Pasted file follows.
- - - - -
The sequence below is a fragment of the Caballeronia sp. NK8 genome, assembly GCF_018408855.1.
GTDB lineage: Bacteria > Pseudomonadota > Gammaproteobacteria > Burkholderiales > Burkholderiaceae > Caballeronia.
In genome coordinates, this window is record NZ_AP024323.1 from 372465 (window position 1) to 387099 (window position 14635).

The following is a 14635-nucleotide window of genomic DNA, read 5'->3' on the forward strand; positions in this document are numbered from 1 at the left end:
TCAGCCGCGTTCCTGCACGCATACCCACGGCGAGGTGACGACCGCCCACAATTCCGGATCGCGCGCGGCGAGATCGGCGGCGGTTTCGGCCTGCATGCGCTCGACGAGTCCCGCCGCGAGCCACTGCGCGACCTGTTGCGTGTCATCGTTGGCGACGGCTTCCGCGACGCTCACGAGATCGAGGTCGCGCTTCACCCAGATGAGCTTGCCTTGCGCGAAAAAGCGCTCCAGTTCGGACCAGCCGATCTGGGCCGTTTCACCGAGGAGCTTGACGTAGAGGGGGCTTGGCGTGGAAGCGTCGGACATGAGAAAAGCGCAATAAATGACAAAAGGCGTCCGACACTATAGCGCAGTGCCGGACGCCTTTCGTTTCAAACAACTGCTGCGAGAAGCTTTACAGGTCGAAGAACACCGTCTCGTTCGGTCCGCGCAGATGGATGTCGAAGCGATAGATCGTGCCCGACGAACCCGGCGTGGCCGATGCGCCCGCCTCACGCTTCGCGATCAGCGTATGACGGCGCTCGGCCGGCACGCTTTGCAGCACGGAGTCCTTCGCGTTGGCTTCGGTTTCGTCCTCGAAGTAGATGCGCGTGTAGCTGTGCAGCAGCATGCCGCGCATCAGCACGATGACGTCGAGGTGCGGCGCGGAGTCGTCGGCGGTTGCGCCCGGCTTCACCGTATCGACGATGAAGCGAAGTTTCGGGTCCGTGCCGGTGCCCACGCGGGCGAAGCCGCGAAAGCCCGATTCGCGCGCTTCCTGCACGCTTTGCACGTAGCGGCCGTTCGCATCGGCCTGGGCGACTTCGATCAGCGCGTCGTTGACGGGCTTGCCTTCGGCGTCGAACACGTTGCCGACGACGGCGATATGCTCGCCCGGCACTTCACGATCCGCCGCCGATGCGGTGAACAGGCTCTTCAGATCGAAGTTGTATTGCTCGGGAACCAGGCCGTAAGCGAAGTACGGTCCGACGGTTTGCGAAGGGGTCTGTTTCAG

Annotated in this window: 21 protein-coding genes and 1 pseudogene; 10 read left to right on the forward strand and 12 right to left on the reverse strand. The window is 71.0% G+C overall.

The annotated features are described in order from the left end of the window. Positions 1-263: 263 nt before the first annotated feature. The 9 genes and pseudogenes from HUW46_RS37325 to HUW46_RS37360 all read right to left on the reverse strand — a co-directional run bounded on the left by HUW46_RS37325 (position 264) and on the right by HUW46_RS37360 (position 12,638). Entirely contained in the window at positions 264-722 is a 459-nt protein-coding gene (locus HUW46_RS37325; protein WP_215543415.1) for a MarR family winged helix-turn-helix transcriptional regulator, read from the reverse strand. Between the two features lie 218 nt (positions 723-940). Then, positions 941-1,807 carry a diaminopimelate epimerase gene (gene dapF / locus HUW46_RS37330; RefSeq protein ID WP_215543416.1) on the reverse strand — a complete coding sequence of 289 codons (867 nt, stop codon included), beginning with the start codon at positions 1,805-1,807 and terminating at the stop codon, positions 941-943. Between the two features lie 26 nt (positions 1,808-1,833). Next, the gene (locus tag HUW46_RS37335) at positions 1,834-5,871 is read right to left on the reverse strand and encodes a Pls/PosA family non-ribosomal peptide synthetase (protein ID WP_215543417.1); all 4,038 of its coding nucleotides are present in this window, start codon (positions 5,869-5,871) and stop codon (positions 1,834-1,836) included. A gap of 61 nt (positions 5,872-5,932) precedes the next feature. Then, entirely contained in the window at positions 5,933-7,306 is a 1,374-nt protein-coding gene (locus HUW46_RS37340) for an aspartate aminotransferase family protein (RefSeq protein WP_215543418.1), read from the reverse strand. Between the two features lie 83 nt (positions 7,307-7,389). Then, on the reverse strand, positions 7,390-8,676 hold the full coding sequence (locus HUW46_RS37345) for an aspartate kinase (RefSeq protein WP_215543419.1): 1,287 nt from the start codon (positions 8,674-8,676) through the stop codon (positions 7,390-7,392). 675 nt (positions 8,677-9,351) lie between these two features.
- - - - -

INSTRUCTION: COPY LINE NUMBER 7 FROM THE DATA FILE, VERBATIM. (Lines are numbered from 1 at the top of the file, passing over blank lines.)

The annotated features are described in order from the left end of the window. Positions 1-263: 263 nt before the first annotated feature. The 9 genes and pseudogenes from HUW46_RS37325 to HUW46_RS37360 all read right to left on the reverse strand — a co-directional run bounded on the left by HUW46_RS37325 (position 264) and on the right by HUW46_RS37360 (position 12,638). Entirely contained in the window at positions 264-722 is a 459-nt protein-coding gene (locus HUW46_RS37325; protein WP_215543415.1) for a MarR family winged helix-turn-helix transcriptional regulator, read from the reverse strand. Between the two features lie 218 nt (positions 723-940). Then, positions 941-1,807 carry a diaminopimelate epimerase gene (gene dapF / locus HUW46_RS37330; RefSeq protein ID WP_215543416.1) on the reverse strand — a complete coding sequence of 289 codons (867 nt, stop codon included), beginning with the start codon at positions 1,805-1,807 and terminating at the stop codon, positions 941-943. Between the two features lie 26 nt (positions 1,808-1,833). Next, the gene (locus tag HUW46_RS37335) at positions 1,834-5,871 is read right to left on the reverse strand and encodes a Pls/PosA family non-ribosomal peptide synthetase (protein ID WP_215543417.1); all 4,038 of its coding nucleotides are present in this window, start codon (positions 5,869-5,871) and stop codon (positions 1,834-1,836) included. A gap of 61 nt (positions 5,872-5,932) precedes the next feature. Then, entirely contained in the window at positions 5,933-7,306 is a 1,374-nt protein-coding gene (locus HUW46_RS37340) for an aspartate aminotransferase family protein (RefSeq protein WP_215543418.1), read from the reverse strand. Between the two features lie 83 nt (positions 7,307-7,389). Then, on the reverse strand, positions 7,390-8,676 hold the full coding sequence (locus HUW46_RS37345) for an aspartate kinase (RefSeq protein WP_215543419.1): 1,287 nt from the start codon (positions 8,674-8,676) through the stop codon (positions 7,390-7,392). 675 nt (positions 8,677-9,351) lie between these two features.